If you’re pregnant or planning a pregnancy, talk with your doctor. They can suggest treatments other than Herceptin.

Breastfeeding

It’s unknown whether it’s safe to breastfeed during Herceptin treatment. It’s also unknown whether the drug is present in human breast milk.

If you’re breastfeeding or thinking about it, talk with your doctor. They can review the risks and benefits of Herceptin treatment and advise you on alternative feeding options for your child.

If you’d like to learn more about Herceptin, talk with your doctor or pharmacist. They can help answer any questions you have about side effects from treatment with the drug.

Mild side effects of Herceptin may last a few days or weeks. But if the side effects last longer than that, bother you, or become severe, be sure to talk with your doctor or pharmacist.

You should also talk with your doctor if you develop serious side effects. For more information, see the “Serious side effects of Herceptin” section above.

Keep in mind that Herceptin is not safe to receive while pregnant. If you become pregnant during your treatment, talk with your doctor immediately.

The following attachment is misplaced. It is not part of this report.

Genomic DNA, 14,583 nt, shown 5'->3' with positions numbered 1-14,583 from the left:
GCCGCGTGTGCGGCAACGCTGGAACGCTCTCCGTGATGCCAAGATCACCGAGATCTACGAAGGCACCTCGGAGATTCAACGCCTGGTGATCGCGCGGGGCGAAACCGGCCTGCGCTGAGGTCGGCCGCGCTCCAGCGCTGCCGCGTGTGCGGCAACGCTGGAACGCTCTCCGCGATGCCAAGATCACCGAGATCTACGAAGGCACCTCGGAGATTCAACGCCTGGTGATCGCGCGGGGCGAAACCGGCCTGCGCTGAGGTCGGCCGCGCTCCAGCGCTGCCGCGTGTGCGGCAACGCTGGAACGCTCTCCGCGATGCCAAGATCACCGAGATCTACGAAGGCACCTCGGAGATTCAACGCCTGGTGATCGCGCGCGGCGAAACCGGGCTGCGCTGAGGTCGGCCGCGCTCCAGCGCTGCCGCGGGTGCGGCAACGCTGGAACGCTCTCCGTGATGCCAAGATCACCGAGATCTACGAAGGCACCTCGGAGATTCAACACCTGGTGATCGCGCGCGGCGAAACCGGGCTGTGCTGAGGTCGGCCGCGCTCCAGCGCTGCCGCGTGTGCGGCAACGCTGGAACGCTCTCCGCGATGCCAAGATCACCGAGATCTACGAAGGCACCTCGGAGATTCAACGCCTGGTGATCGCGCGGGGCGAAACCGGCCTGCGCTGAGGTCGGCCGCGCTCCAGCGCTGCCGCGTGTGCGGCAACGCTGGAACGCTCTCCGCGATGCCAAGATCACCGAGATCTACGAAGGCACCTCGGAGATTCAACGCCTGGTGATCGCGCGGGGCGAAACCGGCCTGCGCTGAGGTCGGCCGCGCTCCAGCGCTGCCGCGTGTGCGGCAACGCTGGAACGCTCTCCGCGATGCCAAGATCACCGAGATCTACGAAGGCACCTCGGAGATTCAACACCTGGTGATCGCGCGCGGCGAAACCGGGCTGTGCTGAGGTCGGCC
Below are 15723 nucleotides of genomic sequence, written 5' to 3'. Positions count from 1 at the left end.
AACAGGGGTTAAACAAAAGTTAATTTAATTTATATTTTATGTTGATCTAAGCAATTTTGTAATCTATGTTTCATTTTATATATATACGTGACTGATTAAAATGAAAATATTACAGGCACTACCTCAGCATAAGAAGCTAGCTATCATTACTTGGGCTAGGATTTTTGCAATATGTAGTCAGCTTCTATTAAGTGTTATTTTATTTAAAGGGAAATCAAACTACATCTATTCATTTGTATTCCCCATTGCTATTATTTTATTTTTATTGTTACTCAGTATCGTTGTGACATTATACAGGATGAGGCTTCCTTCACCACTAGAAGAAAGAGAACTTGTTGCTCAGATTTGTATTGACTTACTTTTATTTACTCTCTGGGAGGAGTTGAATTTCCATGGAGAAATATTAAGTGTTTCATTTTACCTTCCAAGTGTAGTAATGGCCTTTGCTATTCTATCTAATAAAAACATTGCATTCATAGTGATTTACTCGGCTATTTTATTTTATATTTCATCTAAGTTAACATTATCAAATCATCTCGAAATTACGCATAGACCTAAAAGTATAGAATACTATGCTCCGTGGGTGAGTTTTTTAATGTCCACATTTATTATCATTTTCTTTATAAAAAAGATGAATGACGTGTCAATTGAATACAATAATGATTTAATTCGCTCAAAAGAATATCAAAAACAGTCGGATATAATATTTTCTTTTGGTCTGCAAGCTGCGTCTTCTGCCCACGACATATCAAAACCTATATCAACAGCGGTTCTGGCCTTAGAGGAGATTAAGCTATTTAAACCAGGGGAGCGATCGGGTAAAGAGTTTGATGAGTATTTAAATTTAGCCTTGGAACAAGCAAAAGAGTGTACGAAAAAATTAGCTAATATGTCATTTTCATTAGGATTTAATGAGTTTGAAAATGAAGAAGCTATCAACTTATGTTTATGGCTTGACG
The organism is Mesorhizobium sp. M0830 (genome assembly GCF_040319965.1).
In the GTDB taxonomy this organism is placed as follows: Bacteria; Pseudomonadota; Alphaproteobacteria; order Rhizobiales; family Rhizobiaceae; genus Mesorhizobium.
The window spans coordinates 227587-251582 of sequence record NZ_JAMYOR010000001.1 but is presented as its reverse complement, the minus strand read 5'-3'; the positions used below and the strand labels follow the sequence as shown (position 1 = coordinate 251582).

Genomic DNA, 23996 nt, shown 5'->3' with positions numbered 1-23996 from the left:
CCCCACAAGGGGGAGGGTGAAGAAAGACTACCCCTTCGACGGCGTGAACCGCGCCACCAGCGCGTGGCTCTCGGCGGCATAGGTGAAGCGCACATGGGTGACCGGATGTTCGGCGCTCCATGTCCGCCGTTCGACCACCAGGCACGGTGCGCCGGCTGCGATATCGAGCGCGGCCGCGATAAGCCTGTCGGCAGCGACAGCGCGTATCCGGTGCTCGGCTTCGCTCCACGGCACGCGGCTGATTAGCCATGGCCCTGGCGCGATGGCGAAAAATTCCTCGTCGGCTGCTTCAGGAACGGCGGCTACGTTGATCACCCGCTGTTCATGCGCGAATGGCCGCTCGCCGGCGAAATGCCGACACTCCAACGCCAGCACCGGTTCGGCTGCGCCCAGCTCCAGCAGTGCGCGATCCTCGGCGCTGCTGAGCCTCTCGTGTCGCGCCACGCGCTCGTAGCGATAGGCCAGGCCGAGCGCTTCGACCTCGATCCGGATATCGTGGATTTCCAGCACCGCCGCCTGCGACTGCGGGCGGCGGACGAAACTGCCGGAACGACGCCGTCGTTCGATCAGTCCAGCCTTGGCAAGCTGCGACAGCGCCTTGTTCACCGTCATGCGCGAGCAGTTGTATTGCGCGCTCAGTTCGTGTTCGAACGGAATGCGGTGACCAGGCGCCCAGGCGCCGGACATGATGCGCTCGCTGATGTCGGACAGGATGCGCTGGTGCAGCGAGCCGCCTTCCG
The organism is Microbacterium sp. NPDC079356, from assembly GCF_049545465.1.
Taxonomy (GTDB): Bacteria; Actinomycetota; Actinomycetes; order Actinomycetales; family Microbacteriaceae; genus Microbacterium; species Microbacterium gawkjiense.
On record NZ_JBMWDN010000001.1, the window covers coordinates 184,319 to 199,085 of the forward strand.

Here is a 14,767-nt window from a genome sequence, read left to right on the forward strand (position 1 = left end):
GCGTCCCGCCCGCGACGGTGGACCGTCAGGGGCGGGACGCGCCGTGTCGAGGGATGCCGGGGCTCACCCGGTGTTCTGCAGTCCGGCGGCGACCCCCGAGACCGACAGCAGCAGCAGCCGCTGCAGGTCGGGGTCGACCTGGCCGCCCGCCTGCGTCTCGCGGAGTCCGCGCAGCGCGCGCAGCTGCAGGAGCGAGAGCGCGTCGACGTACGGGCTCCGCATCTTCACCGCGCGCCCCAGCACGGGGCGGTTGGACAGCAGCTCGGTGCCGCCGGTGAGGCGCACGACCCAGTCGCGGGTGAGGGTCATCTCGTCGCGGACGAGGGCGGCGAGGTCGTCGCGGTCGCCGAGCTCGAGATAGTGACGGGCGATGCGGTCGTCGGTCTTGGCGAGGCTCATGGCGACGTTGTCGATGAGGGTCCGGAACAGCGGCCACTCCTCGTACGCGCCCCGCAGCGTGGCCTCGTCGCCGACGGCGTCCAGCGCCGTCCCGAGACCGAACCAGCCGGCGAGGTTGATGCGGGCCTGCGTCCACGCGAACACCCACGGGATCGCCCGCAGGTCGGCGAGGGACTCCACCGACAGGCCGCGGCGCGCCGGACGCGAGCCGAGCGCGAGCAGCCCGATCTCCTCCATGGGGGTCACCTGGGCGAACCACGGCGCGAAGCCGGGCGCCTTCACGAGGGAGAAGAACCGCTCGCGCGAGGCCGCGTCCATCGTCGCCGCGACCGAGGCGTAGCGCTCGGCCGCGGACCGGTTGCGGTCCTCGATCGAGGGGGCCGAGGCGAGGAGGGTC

Other resources

Besides talking with your doctor, you might want to do some research on your own. These articles might help:

  • More information on Herceptin: For details on other aspects of Herceptin, refer to this article.
  • Cost: If you’d like to learn about Herceptin and cost, see this article.
  • Drug comparison: To learn how Herceptin compares with other medications, read the “Herceptin vs. Kadcyla,” “Herceptin vs. Tykerb,” and “Herceptin vs. Herceptin Hylecta” sections of this article.
  • Dosage: For information about the dosage of Herceptin, view this article.
  • A look at your condition: For details on cancer, visit our cancer hub. To learn more about breast cancer, see our list of breast cancer articles and this article about Herceptin for breast cancer. If you’d like more information on stomach cancer, talk with your doctor.

Disclaimer: Medical News Today has made every effort to make certain that all information is factually correct, comprehensive, and up to date. However, this article should not be used as a substitute for the knowledge and expertise of a licensed healthcare professional. You should always consult your doctor or another healthcare professional before taking any medication. The drug information contained herein is subject to change and is not intended to cover all possible uses, directions, precautions, warnings, drug interactions, allergic reactions, or adverse effects. The absence of warnings or other information for a given drug does not indicate that the drug or drug combination is safe, effective, or appropriate for all patients or all specific uses.